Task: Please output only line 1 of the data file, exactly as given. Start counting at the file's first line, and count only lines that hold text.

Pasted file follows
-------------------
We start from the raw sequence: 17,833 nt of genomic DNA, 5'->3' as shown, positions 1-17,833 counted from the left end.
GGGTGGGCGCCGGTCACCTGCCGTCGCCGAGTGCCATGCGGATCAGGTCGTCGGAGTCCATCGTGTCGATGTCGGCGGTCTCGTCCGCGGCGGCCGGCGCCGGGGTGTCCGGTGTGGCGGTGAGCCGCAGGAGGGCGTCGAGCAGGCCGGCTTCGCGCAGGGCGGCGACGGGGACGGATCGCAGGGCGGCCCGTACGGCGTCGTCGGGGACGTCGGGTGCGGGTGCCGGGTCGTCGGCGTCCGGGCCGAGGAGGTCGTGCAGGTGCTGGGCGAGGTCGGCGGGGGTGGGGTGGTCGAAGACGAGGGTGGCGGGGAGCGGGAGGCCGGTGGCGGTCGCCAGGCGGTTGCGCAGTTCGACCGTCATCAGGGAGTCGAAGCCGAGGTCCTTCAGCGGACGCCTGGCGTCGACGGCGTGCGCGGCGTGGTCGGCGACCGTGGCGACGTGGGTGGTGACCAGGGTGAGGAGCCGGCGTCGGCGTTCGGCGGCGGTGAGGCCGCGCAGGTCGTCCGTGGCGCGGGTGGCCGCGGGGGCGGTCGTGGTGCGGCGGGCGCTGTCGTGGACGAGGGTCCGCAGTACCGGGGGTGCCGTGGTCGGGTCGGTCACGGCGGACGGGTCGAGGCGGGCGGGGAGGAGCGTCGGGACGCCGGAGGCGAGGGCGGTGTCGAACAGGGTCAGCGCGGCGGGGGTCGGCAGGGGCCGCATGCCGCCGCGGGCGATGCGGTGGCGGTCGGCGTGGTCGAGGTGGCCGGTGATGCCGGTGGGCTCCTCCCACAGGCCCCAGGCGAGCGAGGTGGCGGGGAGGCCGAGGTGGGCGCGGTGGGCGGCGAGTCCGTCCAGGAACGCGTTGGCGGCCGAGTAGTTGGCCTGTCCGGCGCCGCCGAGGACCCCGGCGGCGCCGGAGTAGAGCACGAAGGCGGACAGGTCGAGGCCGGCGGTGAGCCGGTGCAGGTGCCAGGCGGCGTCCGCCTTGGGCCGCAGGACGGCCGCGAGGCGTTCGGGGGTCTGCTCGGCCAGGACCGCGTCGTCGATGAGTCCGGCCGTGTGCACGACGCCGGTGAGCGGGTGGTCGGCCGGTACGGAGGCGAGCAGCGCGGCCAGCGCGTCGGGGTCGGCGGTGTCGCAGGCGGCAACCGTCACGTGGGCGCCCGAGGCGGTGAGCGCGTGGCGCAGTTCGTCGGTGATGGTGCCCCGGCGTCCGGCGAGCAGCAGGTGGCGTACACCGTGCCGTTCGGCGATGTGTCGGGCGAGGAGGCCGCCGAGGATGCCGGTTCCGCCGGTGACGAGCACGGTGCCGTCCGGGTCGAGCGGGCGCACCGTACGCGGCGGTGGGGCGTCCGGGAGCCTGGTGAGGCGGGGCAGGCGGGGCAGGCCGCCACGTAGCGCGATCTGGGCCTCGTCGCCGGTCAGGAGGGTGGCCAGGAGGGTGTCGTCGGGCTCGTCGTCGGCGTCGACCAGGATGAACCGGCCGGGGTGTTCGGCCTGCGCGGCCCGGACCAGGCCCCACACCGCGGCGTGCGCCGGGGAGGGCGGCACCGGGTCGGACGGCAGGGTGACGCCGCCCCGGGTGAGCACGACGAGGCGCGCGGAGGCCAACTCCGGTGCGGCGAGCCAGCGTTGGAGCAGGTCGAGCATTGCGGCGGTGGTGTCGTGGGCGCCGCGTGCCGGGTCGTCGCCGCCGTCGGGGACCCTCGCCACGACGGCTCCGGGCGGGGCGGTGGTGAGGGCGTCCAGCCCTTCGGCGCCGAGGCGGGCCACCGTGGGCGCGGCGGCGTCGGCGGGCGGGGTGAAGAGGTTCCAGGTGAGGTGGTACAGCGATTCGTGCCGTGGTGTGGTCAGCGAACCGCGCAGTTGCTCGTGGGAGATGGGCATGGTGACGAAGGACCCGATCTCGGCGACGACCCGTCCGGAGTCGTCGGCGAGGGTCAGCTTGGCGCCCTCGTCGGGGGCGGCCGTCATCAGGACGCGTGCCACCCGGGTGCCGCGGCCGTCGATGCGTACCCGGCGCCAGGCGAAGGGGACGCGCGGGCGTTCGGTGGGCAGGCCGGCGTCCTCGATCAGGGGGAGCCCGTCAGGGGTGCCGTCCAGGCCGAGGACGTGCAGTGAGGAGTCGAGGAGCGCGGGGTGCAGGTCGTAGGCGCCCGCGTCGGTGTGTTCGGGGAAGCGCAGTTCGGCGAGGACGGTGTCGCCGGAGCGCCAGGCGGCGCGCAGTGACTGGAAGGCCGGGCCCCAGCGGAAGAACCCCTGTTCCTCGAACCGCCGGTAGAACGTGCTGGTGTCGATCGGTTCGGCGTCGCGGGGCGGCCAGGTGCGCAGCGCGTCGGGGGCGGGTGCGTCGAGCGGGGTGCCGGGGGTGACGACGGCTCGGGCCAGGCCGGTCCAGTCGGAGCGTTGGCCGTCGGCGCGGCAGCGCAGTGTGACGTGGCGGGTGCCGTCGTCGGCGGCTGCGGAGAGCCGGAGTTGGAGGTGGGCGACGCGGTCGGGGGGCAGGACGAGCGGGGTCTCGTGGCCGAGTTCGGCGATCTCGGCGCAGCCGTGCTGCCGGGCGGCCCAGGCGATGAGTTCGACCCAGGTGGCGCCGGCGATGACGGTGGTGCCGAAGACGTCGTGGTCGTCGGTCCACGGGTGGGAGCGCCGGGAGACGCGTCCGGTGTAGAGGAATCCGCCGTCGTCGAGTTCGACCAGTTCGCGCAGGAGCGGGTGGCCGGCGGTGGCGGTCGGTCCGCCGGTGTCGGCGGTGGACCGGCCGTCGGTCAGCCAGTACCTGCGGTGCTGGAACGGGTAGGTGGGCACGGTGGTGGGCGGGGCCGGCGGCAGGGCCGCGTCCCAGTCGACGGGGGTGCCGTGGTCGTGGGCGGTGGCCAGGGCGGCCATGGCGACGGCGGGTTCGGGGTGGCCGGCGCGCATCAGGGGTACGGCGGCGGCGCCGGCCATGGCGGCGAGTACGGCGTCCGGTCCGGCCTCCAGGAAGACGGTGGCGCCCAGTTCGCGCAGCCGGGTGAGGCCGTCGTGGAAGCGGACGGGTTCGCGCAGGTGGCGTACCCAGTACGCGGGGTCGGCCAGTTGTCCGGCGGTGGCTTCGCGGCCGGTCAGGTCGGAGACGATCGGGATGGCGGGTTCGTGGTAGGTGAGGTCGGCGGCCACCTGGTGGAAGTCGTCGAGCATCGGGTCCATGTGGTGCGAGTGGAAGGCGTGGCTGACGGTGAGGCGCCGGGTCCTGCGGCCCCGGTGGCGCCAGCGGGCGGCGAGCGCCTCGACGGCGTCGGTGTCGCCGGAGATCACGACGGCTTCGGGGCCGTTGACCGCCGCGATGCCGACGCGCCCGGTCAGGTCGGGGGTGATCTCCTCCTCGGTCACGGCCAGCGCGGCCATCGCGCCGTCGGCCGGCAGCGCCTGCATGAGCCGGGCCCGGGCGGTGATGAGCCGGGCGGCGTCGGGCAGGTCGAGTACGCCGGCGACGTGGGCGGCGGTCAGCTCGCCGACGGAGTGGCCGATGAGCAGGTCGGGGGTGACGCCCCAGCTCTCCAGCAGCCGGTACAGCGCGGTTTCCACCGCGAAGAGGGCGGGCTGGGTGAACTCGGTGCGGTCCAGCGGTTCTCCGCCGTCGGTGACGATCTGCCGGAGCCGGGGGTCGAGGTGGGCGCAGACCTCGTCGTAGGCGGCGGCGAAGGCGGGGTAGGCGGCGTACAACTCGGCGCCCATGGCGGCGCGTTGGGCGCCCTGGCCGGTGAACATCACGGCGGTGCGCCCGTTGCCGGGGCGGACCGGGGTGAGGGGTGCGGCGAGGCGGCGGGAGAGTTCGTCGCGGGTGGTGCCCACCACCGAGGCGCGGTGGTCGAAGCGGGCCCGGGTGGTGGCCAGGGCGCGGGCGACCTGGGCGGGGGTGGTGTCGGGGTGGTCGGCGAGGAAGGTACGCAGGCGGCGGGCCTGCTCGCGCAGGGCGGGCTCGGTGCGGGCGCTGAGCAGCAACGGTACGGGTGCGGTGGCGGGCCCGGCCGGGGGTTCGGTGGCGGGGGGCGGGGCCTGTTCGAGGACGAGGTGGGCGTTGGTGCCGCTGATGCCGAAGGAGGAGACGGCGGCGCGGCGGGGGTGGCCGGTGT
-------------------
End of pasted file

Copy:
We start from the raw sequence: 17,833 nt of genomic DNA, 5'->3' as shown, positions 1-17,833 counted from the left end.